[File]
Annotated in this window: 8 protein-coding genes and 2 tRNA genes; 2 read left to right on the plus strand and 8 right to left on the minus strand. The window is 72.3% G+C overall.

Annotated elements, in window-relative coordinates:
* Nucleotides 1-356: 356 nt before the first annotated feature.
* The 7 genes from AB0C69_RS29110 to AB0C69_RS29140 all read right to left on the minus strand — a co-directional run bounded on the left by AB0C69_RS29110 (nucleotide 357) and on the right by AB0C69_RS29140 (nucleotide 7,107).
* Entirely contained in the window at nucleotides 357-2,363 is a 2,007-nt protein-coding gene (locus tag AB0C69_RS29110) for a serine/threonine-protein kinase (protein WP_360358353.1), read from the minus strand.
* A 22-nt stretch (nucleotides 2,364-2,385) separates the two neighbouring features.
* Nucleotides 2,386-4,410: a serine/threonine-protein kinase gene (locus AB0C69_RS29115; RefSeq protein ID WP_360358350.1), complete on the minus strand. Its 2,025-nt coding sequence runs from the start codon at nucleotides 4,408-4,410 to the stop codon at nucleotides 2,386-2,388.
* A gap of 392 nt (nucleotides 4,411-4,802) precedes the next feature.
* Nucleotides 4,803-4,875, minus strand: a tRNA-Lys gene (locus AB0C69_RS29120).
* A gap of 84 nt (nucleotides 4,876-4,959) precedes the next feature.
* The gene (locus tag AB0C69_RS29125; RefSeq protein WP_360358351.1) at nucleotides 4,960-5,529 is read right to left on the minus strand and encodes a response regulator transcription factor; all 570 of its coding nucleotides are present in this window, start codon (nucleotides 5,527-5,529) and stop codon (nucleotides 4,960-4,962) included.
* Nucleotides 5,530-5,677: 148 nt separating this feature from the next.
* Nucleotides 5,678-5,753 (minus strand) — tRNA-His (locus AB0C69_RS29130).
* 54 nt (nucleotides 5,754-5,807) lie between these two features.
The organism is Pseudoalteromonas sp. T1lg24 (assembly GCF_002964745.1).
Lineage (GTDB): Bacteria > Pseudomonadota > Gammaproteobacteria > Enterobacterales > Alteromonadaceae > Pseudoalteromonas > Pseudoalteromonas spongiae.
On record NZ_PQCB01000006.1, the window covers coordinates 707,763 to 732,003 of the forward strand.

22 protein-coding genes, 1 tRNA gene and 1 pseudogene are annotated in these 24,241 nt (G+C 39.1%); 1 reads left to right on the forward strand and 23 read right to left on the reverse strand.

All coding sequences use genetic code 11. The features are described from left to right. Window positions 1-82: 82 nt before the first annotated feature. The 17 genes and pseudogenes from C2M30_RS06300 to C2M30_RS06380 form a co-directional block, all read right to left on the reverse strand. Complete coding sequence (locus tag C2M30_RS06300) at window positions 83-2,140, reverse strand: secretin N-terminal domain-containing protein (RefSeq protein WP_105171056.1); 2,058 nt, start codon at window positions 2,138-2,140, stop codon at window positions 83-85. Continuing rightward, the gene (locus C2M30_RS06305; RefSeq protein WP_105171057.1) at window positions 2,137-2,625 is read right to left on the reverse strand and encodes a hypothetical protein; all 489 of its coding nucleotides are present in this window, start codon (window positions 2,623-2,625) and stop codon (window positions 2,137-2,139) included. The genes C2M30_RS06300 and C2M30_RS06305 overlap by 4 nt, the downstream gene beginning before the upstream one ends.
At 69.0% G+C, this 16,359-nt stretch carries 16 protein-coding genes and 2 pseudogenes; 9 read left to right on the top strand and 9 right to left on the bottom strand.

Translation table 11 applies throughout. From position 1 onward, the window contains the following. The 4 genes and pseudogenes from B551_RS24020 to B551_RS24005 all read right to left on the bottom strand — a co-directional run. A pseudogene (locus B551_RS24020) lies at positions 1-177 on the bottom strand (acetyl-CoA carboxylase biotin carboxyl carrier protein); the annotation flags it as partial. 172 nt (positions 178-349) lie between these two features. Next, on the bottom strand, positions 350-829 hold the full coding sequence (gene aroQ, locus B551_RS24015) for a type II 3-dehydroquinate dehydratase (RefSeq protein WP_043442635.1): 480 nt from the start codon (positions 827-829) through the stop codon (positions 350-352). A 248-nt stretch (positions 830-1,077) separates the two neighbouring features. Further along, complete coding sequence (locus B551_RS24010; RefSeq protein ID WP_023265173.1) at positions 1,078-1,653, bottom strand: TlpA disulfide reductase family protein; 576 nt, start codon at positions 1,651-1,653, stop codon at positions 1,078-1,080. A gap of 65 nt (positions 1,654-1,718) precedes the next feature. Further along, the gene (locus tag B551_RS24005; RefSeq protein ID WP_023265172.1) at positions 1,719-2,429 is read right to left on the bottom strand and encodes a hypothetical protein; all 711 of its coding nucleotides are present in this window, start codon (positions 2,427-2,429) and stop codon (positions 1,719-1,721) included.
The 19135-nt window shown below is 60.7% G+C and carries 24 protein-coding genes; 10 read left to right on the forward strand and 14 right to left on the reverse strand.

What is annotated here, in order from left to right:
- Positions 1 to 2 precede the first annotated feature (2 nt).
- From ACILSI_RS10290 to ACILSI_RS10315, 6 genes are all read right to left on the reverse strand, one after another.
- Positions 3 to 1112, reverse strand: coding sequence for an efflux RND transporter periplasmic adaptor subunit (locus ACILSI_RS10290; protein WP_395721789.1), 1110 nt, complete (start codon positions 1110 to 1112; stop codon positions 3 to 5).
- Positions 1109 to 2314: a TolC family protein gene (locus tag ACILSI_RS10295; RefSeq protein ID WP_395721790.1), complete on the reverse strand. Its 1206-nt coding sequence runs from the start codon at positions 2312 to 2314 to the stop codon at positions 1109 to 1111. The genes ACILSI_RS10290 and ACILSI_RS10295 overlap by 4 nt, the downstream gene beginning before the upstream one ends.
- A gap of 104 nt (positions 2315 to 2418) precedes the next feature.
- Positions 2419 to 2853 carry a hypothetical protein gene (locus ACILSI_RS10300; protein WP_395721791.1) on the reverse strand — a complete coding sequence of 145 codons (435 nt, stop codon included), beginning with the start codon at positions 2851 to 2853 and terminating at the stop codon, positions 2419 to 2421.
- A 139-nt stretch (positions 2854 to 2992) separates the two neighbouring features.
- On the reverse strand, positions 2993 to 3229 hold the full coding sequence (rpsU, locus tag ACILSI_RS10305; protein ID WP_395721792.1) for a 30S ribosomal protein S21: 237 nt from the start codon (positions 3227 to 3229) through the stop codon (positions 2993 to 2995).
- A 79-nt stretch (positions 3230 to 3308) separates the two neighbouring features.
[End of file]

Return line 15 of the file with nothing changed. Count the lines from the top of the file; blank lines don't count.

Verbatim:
The organism is Pseudoalteromonas sp. T1lg24 (assembly GCF_002964745.1).